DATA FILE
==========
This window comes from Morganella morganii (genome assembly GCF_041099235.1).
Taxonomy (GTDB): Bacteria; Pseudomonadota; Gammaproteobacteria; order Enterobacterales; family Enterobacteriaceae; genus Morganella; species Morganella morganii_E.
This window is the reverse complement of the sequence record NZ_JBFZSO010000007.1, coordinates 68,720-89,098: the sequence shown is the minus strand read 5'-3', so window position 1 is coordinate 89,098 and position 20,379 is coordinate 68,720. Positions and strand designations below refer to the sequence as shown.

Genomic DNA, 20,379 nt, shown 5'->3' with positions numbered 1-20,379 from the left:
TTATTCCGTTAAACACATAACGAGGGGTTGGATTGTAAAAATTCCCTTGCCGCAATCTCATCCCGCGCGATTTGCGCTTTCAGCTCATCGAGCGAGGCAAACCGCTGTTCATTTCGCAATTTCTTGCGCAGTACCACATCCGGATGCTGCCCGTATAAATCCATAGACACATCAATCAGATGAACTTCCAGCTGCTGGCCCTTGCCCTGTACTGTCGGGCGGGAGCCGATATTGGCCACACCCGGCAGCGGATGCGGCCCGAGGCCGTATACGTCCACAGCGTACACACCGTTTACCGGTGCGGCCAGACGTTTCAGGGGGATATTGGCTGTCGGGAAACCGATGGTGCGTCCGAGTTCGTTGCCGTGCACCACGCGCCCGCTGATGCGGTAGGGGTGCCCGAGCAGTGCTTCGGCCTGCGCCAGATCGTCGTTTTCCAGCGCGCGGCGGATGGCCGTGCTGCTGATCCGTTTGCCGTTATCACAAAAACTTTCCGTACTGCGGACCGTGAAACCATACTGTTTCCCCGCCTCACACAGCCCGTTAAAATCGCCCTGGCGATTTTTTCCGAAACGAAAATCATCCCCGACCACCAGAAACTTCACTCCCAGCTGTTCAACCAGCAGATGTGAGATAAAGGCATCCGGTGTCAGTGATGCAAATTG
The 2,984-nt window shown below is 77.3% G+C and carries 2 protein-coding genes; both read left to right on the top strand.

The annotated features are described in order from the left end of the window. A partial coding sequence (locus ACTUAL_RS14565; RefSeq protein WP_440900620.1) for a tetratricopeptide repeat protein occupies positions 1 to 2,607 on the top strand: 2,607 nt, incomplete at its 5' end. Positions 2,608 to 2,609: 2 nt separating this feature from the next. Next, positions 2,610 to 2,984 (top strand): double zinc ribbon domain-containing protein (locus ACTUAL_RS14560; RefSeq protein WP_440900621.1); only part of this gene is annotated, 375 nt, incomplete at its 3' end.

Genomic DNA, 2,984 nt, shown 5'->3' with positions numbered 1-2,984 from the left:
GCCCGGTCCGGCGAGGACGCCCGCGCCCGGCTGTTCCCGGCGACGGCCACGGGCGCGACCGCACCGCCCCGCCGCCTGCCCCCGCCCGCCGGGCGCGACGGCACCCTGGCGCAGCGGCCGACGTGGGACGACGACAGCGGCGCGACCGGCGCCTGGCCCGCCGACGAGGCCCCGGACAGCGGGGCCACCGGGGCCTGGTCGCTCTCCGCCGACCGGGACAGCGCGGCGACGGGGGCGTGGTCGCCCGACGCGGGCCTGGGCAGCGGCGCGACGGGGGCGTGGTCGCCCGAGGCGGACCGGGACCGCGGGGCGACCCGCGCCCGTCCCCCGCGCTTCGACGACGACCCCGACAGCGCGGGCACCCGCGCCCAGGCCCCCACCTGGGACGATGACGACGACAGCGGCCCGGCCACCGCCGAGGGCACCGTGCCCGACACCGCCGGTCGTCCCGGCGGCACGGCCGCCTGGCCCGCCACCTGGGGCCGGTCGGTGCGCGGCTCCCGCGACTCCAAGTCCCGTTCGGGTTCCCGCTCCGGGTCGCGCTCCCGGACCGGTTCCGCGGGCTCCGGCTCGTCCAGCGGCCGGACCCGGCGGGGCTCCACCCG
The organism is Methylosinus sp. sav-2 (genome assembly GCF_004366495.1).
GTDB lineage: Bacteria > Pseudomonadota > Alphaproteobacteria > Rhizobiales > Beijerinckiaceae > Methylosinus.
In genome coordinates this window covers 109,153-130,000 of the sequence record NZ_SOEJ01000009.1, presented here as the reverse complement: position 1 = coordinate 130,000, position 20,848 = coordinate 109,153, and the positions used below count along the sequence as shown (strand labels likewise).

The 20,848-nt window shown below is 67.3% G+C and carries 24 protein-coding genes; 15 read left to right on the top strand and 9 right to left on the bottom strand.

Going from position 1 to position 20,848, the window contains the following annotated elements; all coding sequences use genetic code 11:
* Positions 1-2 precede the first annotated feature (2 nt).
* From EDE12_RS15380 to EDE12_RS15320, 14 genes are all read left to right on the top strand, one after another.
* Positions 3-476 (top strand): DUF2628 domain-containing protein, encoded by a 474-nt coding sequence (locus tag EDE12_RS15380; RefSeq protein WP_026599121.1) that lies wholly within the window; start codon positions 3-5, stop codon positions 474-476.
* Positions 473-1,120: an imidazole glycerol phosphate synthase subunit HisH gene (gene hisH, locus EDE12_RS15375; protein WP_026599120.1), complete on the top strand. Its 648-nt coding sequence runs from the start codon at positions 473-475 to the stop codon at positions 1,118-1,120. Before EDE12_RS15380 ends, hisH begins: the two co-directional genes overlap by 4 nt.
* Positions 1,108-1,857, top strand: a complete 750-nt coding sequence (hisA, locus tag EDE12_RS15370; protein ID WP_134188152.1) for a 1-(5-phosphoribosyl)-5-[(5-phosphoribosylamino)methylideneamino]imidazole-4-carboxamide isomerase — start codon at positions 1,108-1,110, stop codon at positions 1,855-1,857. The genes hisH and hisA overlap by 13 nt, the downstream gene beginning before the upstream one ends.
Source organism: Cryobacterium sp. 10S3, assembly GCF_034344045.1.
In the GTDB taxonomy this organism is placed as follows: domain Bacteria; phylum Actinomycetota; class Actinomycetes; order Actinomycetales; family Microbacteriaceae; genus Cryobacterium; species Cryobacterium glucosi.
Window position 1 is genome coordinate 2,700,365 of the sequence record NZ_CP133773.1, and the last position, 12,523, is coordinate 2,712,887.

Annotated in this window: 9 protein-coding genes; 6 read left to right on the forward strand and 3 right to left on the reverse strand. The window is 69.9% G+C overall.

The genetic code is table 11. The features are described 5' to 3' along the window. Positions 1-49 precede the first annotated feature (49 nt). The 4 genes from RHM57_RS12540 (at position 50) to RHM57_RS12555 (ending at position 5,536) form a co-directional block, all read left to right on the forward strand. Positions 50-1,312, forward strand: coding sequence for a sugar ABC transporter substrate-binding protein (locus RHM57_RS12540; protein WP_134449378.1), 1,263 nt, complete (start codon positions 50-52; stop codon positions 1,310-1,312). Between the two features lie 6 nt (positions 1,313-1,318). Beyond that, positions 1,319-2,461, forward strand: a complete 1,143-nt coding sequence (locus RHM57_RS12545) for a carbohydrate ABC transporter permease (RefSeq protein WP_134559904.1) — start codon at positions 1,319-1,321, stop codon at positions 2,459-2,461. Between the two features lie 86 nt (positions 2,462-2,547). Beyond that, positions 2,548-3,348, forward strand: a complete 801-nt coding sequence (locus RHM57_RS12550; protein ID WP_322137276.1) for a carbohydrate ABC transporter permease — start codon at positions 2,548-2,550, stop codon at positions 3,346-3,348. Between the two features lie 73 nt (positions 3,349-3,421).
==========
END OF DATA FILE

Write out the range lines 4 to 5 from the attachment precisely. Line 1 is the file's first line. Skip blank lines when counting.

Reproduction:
Genomic DNA, 20,379 nt, shown 5'->3' with positions numbered 1-20,379 from the left:
TTATTCCGTTAAACACATAACGAGGGGTTGGATTGTAAAAATTCCCTTGCCGCAATCTCATCCCGCGCGATTTGCGCTTTCAGCTCATCGAGCGAGGCAAACCGCTGTTCATTTCGCAATTTCTTGCGCAGTACCACATCCGGATGCTGCCCGTATAAATCCATAGACACATCAATCAGATGAACTTCCAGCTGCTGGCCCTTGCCCTGTACTGTCGGGCGGGAGCCGATATTGGCCACACCCGGCAGCGGATGCGGCCCGAGGCCGTATACGTCCACAGCGTACACACCGTTTACCGGTGCGGCCAGACGTTTCAGGGGGATATTGGCTGTCGGGAAACCGATGGTGCGTCCGAGTTCGTTGCCGTGCACCACGCGCCCGCTGATGCGGTAGGGGTGCCCGAGCAGTGCTTCGGCCTGCGCCAGATCGTCGTTTTCCAGCGCGCGGCGGATGGCCGTGCTGCTGATCCGTTTGCCGTTATCACAAAAACTTTCCGTACTGCGGACCGTGAAACCATACTGTTTCCCCGCCTCACACAGCCCGTTAAAATCGCCCTGGCGATTTTTTCCGAAACGAAAATCATCCCCGACCACCAGAAACTTCACTCCCAGCTGTTCAACCAGCAGATGTGAGATAAAGGCATCCGGTGTCAGTGATGCAAATTG